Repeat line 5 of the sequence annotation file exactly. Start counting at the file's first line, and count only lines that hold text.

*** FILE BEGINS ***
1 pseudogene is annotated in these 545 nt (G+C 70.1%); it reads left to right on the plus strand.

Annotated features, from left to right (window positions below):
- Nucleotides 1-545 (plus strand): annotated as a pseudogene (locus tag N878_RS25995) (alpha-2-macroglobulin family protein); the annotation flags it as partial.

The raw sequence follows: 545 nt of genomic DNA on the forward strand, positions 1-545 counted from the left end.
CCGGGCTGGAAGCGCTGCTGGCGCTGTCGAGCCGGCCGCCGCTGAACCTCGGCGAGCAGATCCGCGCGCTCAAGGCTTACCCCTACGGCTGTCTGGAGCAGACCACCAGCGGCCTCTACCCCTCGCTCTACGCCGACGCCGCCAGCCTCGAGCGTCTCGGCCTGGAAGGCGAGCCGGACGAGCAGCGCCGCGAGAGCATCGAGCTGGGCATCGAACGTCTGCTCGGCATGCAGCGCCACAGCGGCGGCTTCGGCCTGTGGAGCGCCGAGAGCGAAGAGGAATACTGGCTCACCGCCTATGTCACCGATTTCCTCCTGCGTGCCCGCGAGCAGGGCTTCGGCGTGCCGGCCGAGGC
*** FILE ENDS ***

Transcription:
CCGGGCTGGAAGCGCTGCTGGCGCTGTCGAGCCGGCCGCCGCTGAACCTCGGCGAGCAGATCCGCGCGCTCAAGGCTTACCCCTACGGCTGTCTGGAGCAGACCACCAGCGGCCTCTACCCCTCGCTCTACGCCGACGCCGCCAGCCTCGAGCGTCTCGGCCTGGAAGGCGAGCCGGACGAGCAGCGCCGCGAGAGCATCGAGCTGGGCATCGAACGTCTGCTCGGCATGCAGCGCCACAGCGGCGGCTTCGGCCTGTGGAGCGCCGAGAGCGAAGAGGAATACTGGCTCACCGCCTATGTCACCGATTTCCTCCTGCGTGCCCGCGAGCAGGGCTTCGGCGTGCCGGCCGAGGC